Whether or not you voted for the MP you ended up with, it pays to keep a careful eye on what they’re saying and how they’re voting.
Democracy works best as a model when we, the public, hold our MPs to account. If you see them acting or speaking in a way that’s contrary to your views, tell them — otherwise, how will they know that anyone feels differently?
But you’ll only be able to do that if you know what’s going on.
Here’s one of the services that you might not know about, but which is a crucial tool for anyone wanting to stay up to date with Parliament:
Sign up to an alert, and we’ll send you an email every time your MP speaks in a debate, or votes. Or, if there’s a topic you care about, we can send you an email every time it’s mentioned in Parliament.
You can set up any number of alerts, to comprehensively cover your interests.
What to do
First of all, visit this page if you’d like to follow your own MP. Just input your postcode and email address, and you’re all set.
Or, if you’d rather follow a word or phrase, follow the simple instructions in this post.
Already signed up?
One fifth of the UK has a new MP after the election. If you already have an MP alert set up, but your MP has changed, you also need to visit this page to switch over.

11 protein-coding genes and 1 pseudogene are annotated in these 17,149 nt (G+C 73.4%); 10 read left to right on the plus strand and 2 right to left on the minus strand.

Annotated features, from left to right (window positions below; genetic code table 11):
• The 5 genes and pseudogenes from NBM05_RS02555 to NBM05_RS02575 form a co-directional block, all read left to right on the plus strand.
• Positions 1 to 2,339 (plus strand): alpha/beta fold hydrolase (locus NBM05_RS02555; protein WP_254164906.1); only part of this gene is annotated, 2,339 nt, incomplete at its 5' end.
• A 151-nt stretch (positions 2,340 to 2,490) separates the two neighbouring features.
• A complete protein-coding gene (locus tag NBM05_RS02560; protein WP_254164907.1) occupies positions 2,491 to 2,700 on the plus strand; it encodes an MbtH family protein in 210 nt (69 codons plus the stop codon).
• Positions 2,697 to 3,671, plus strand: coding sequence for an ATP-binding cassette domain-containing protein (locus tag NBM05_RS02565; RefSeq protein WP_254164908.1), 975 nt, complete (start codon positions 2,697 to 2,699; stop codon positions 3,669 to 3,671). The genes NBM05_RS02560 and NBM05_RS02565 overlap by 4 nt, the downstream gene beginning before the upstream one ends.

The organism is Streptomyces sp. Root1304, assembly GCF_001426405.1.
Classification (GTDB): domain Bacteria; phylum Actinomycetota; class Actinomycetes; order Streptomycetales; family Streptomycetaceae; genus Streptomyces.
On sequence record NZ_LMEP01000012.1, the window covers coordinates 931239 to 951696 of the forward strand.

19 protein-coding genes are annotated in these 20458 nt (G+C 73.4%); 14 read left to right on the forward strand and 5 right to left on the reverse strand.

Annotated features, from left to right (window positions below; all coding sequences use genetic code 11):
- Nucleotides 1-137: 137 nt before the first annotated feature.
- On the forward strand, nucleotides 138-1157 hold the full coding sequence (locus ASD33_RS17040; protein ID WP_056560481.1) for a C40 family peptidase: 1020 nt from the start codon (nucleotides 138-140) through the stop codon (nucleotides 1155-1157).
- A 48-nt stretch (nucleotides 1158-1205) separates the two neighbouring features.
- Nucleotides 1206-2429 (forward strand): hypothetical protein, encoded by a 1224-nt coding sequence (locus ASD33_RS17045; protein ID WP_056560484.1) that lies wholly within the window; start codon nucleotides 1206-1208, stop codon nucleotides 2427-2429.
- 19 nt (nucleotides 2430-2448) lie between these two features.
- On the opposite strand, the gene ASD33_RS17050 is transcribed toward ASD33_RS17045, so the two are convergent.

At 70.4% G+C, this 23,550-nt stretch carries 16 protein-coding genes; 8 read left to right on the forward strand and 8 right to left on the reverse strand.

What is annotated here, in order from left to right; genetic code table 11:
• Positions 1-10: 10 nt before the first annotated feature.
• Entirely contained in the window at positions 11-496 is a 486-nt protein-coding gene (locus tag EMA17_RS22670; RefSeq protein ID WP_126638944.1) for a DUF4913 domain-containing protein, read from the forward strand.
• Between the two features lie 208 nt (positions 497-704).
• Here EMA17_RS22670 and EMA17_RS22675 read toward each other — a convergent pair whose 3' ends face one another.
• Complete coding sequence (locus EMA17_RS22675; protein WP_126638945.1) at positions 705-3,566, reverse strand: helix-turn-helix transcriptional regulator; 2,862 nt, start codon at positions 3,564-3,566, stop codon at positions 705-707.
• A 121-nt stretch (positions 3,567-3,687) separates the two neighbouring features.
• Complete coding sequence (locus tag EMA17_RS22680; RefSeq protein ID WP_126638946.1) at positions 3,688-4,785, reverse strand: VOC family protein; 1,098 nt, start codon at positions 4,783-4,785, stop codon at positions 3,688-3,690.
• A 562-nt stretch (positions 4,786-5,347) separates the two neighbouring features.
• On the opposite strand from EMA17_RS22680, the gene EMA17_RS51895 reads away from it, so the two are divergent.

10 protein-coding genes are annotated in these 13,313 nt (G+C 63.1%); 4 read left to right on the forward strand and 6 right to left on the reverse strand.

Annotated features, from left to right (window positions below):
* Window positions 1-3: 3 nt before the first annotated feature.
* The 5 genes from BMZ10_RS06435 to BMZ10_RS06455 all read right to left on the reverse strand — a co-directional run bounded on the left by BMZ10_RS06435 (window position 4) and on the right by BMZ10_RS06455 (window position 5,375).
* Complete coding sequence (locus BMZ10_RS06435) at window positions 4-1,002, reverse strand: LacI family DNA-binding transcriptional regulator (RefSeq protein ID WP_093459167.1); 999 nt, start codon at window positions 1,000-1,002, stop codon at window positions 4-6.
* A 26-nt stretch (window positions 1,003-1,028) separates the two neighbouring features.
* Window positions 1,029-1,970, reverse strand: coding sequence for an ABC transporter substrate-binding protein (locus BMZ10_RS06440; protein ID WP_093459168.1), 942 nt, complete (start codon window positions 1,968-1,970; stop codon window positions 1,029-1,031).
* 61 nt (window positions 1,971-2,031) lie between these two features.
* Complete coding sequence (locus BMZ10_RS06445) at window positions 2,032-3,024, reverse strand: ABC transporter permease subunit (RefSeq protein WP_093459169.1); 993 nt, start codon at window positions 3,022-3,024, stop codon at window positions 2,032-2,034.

And if you already have some other alerts set up, and you want to refine them, there are instructions here.
Useful for everyone
Email alerts are a really simple way to keep informed. They can be halted or paused at any time to suit your needs, and if Parliament isn’t sitting, your chosen MP isn’t active or your keywords don’t come up in a debate, you won’t receive anything on those days.
It takes just a few seconds to scan the email, and, if you’re interested in the content, a couple of minutes to click through and read the content.
Useful for businesses, campaigns and charities
Alerts can be equally helpful if you work for an organisation that would benefit from knowing whenever your field is mentioned in Parliament.
If an MP shows sympathy for your cause, you could get in touch and see if you might work together; you might ask them to submit a question to the House, come and see your organisation in action, or help you to forge useful links.
Or if they say something misguided, you can put them right with a press release or a letter inviting them to come and see the facts for themselves.
Some organisations run campaigns around upcoming legislation, asking their supporters to get in touch with their own MPs with their experiences and information that might help inform their vote.
Image: ©UK Parliament/Jessica Taylor/ Stephen Pike (CC by-nc/2.0)